House Speaker Robert DeLeo today proposed a series of steps aimed at reducing the influence lawmakers such as him have over the hiring process at the state Probation Department, whose past practices are now the subject of state and federal criminal investigations.
Only those who exceed a required score would advance, the Winthrop Democrat said, and "recommendation" letters from potential sponsors in the Legislature could only be opened in the final stages of evaluation. Afterward, letters written on behalf of all applicants who get hired would become public records, available for public and media inspection.
DeLeo had previously discussed a hiring process akin to the Civil Service procedure used for other state employees. It, too, requires a test that creates a pool of applicants.
"A job recommendation is a serious matter," DeLeo said of the lawmaker-letters that have sparked criticism but which lawmakers such as him defend as one of their fundamental responsibilities as a public representative. "We all know that a job recommendation from a public official carries weight, and I will be the first to say that all recommendations for successful candidates should be transparent."
A Globe Spotlight report found that the Probation Department had employed at least 250 friends, relatives, and financial backers of politicians and top court officials.
DeLeo himself wrote a letter of recommendation for his godson, who was hired in 2004 and became the youngest probation officer in the state.
In the advance text of his remarks, DeLeo also called for transferring business administration responsibilities for the state's court system from the chief administrative judge to a civilian court administrator with "substantial expertise" in finance and management.
The current chief administrative judge, Robert A. Mulligan, has been alternately lauded and criticized for his oversight of hiring within the Probation Department. It is currently overseen by the Judicial Branch and, in his remarks, DeLeo supported keeping it there rather than transferring oversight to the Executive Branch, as sought by Governor Deval Patrick.
Nonetheless, DeLeo said the courts would benefit from transferring overall oversight for facilities management, personnel management, accounting, capital planning, and information technology from the chief justice for administration and management to a manager who is not a lawyer.
"In separating the judicial and business functions of the court, the chief justices of each of the court departments will properly maintain responsibility for all other core judicial functions, such as monitoring caseload, assigning judges, judicial training, and judicial discipline," said DeLeo.
The speaker said keeping Probation under the judiciary made sense since probation officers are trusted advisers to judges.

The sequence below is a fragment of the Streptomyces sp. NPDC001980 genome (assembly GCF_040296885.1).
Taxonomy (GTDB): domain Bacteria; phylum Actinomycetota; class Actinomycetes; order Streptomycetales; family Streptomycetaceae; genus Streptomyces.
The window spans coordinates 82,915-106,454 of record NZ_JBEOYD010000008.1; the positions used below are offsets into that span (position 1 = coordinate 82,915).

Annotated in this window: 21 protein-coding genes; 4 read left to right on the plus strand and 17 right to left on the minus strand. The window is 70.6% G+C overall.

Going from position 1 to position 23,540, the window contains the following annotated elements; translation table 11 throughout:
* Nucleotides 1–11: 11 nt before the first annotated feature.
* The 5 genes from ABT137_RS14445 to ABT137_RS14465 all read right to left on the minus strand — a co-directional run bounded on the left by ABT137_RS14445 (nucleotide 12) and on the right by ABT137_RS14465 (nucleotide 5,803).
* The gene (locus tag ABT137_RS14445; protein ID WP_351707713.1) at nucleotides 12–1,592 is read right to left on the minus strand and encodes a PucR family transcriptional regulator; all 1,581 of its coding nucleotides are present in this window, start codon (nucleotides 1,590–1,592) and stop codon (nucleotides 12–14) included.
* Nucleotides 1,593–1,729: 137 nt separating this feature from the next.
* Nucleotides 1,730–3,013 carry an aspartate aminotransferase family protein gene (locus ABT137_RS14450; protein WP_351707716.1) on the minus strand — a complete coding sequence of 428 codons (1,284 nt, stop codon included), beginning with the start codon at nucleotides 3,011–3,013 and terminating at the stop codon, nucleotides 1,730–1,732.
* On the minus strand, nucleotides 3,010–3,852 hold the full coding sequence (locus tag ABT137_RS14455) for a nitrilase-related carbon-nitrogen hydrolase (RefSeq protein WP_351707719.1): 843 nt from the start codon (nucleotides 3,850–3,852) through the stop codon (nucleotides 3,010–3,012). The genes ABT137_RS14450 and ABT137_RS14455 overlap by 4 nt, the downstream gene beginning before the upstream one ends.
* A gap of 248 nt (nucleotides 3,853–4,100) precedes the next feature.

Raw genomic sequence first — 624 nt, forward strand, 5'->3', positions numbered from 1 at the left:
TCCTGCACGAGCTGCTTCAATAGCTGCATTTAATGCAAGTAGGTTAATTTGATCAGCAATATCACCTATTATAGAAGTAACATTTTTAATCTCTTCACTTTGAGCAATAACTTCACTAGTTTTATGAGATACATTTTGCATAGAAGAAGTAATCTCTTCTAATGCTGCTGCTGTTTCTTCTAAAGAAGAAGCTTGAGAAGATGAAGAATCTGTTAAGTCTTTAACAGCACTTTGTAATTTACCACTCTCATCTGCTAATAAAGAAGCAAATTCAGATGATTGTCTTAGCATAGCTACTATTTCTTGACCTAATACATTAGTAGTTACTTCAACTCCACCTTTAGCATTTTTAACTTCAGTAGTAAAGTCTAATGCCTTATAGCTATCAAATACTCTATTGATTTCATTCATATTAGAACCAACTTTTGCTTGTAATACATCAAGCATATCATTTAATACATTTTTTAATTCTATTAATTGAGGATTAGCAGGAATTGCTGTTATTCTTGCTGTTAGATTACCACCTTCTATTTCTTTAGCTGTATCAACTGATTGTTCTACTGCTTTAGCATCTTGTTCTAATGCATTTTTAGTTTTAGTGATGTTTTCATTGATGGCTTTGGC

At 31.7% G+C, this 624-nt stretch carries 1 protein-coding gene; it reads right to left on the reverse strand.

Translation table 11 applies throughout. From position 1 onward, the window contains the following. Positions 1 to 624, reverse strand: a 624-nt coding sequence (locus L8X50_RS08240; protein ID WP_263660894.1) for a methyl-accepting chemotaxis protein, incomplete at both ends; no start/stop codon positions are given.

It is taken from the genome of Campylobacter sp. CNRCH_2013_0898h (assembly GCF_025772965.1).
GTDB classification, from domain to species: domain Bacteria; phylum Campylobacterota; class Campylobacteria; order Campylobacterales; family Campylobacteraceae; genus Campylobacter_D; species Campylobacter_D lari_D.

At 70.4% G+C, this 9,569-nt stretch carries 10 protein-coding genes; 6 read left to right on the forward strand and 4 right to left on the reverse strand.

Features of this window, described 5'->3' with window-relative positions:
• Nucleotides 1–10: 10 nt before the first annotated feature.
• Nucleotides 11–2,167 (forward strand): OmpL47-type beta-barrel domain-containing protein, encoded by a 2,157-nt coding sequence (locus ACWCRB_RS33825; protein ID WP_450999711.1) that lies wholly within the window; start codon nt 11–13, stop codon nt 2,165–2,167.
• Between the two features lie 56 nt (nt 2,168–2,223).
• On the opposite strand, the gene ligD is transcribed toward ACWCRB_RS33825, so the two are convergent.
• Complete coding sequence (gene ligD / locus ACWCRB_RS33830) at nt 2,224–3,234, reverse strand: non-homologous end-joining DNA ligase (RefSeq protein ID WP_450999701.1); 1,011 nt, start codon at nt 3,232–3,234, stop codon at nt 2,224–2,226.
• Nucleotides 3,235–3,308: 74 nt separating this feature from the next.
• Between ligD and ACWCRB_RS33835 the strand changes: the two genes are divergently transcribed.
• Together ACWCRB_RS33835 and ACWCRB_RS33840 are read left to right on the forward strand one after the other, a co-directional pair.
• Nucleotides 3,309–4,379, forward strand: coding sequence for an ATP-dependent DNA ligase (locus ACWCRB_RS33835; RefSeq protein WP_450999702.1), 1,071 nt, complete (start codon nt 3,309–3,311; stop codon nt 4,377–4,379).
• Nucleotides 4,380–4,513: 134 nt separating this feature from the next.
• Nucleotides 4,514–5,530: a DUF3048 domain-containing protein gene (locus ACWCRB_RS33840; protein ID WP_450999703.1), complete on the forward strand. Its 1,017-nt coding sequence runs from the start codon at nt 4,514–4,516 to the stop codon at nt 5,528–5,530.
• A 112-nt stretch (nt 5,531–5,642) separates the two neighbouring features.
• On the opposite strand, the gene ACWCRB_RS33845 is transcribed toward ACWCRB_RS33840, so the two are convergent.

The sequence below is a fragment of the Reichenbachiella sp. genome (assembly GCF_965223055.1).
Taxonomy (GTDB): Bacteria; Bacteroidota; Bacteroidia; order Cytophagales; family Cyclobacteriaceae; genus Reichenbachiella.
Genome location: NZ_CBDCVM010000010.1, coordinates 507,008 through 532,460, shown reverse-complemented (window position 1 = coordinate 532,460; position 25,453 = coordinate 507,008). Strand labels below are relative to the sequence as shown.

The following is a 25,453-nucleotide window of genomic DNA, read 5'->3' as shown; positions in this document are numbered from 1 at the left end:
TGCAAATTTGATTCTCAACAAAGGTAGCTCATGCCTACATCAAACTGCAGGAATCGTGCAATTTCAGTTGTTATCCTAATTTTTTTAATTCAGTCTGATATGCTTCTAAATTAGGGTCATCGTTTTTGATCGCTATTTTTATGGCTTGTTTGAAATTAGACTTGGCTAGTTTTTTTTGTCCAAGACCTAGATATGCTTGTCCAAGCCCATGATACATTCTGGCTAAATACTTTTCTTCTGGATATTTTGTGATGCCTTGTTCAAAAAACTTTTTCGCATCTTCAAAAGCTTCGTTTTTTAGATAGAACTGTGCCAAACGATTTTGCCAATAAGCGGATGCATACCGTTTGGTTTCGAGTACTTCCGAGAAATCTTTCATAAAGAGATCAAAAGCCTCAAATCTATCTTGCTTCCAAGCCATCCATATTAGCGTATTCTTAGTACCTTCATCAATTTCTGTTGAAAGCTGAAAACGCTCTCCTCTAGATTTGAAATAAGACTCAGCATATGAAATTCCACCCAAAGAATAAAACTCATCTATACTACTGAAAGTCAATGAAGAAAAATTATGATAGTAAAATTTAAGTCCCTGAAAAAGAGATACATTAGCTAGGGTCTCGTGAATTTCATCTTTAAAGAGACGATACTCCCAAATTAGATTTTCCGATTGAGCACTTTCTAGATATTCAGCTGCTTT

The proposal was cheered by the Massachusetts Bar Association.
"The model developed by DeLeo will professionalize court management and operations. Management issues have haunted the courts for too long resulting in a poorly run, inefficient system," the lawyer advocacy agency said.
"The employ of a professionally trained, non-judicial court administrator along with other skilled civilian administrators throughout the Trial Court will bring Massachusetts in line with the countryís leading edge, innovative state court systems," the association added. "Massachusettsí citizens will be assured that its stateís judges will be performing the judicial tasks that they were selected to perform rather than be bogged down with management functions."
The bar association also endorsed keeping Probation within the Judicial Branch.
Elsewhere in his remarks, DeLeo repeated his vow not to support any new taxes or fees in the House budget about to be unveiled.
He said he would continue to work with Patrick and Senate President Therese Murray on legislation to expand legalized gambling in Massachusetts. A bill last year to create up to three casinos died after DeLeo insisted and Patrick refused to add slot machines at the state's four racetracks.
While Patrick has not changed his position, DeLeo cast the matter as one of financial necessity, saying it is "the quickest way" to offset projected local aid cuts.
He added: "As our economy recovers, we still find ourselves in the midst of a 'blue-collar depression." I routinely hear about unemployment rates of 30 percent, 40 percent, 50 percent at building trade union halls across the state. Given this environment, we have to find a way to create thousands of construction jobs and permanent jobs."
He also pledged that by the time his chamber approves the budget for the next fiscal year, which begins July 1, the House will have approved a bill requiring cities and towns to provide health insurance plans that at least mirror the state's Group Insurance Commission.
"If cities and towns canít meet or beat the GIC, they will be forced to join it," DeLeo said in his text. "Iíve seen my hometown of Winthrop save $800,000 annually by joining the GIC. If all cities and towns did so, this would collectively save $100 million."
About Political Intelligence
Glen Johnson is Politics Editor at boston.com and lead blogger for "Political Intelligence." He moved to Massachusetts in the fourth grade, and has covered local, state, and national politics for over 25 years. E-mail him at firstname.lastname@example.org. Follow him on Twitter @globeglen.